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Community Learning @ EBPL

Community Learning @ EBPL

Posted on September 09, 2019 by Paul Kibala

This fall we will be holding a series of events at the library that encourage patrons to become more informed citizens.  From Septmeber through December there will be one program per month based on the theme of civic engagement and how you can become a more active participant in your community and democracy.  

On Thursday, September 26th Professor Beth Leech of Rutgers University will speak on special interests in politics.  “Special interests” are often viewed as agents of corruption and make easy scapegoats for anything that goes wrong in government. But interest groups – corporations, charities, citizen groups, and trade associations – also have the potential to represent ideas and provide information to policymakers. While the lobbying activities of these organizations sometimes introduce bias into governmental decision making, simply outlawing them would not be an improvement.

Professor Elizabeth Matto will be at the library on Thursday, October 10th to lecture on the role of respectable political discourse in a healthy democracy.  Matto discusses the linkages between American democracy's success and our ability to talk through political disagreements and makes an argument that colleges and universities can and should be teaching students to engage in honest but productive political discourse.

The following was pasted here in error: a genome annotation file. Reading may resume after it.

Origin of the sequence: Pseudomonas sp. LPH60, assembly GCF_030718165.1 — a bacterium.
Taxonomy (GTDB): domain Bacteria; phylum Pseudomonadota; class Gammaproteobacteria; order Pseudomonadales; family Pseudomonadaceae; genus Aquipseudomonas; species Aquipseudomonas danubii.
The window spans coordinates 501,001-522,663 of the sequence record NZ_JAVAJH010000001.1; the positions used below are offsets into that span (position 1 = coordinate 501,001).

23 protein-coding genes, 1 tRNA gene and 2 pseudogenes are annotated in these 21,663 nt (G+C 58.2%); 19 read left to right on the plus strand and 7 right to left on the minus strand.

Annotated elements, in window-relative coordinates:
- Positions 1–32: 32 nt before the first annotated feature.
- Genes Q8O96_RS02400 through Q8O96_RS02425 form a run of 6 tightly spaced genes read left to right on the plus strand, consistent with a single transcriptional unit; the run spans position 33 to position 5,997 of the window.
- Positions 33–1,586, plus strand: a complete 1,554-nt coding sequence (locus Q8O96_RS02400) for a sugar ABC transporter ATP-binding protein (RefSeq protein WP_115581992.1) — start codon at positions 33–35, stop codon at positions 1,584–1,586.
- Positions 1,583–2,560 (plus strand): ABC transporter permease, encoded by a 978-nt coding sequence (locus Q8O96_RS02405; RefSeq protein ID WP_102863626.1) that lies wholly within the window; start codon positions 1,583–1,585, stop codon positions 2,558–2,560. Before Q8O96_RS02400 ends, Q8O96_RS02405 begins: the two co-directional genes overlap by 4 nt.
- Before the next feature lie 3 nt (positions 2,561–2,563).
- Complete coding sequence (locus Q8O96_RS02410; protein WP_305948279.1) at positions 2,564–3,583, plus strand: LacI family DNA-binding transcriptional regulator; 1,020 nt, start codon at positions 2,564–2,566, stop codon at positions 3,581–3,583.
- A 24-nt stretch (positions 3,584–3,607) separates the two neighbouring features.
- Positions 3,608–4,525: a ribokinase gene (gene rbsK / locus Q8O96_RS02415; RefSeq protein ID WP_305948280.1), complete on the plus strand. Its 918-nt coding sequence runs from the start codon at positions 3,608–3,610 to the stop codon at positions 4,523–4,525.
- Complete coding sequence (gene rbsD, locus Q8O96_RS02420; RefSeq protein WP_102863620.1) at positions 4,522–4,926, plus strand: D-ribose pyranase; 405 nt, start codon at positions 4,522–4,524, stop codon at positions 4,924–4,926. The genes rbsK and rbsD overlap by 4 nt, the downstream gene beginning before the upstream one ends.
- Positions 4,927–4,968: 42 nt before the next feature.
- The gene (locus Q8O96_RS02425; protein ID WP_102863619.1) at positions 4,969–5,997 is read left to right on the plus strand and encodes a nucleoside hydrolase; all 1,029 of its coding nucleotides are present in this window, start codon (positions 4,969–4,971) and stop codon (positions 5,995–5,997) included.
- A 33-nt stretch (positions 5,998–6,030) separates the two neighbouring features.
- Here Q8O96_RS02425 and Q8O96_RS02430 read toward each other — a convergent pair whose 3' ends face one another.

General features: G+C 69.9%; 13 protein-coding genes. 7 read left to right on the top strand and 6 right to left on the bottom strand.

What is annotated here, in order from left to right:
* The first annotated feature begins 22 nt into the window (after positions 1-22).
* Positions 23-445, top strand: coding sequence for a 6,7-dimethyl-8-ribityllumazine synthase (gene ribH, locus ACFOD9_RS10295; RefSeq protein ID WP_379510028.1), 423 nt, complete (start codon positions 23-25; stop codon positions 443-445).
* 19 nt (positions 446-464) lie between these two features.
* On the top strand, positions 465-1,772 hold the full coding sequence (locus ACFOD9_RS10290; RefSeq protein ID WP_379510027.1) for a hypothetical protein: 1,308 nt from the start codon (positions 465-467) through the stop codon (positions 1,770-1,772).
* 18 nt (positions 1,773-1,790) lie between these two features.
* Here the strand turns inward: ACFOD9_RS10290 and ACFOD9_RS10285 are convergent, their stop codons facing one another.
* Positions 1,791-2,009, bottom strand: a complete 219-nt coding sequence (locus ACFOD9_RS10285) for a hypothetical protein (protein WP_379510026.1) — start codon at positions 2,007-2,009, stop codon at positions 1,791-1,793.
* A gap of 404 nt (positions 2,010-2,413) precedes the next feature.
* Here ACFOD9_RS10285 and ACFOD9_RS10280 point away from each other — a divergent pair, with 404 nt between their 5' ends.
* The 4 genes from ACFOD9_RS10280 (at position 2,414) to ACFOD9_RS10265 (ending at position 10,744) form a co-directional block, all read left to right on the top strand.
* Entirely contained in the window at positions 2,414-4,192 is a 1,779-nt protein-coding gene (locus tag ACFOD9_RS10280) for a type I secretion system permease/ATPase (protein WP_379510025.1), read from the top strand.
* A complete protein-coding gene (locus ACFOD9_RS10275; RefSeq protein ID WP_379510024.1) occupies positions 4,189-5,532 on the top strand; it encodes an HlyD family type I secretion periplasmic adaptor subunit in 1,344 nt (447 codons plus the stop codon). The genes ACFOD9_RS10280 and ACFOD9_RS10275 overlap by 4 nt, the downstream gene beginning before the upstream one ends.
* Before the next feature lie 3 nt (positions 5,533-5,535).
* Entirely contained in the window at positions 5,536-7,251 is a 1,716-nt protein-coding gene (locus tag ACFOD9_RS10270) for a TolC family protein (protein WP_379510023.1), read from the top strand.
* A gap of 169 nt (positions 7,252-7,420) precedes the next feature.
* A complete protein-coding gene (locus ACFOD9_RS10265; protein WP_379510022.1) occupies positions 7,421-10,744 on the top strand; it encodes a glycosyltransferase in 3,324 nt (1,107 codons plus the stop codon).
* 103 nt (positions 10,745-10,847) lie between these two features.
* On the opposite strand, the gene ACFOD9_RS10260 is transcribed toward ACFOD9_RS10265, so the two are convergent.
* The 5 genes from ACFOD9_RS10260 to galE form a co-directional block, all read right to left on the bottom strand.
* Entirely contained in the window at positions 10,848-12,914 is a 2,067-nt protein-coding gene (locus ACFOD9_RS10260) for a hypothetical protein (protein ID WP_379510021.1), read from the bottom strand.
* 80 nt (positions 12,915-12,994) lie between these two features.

Immigrant histories in Jersey have been and continue to be distinct by region and in comparison to the rest of the country. Considering and learning more about what this means can lead to more informed communities. Through the examination of film clips, texts, and media coverage on Thursday, November 7th by Professor Carlos Decena of Rutgers University, participants will have a candid discussion about issues that are being examined and debated, nationally and in local communities, by many today.

Wrapping up the series on Wednesday, December 4th will be a showing of the documentary film "American Creed".  Former Secretary of State Condoleezza Rice and Pulitzer Prize-winning historian David M. Kennedy come together from remarkably different backgrounds, life experiences and points of view to explore the idea of a unifying American creed. Their spirited inquiry frames the stories of a range of citizen-activists striving to realize their own visions of America’s promise across deep divides.
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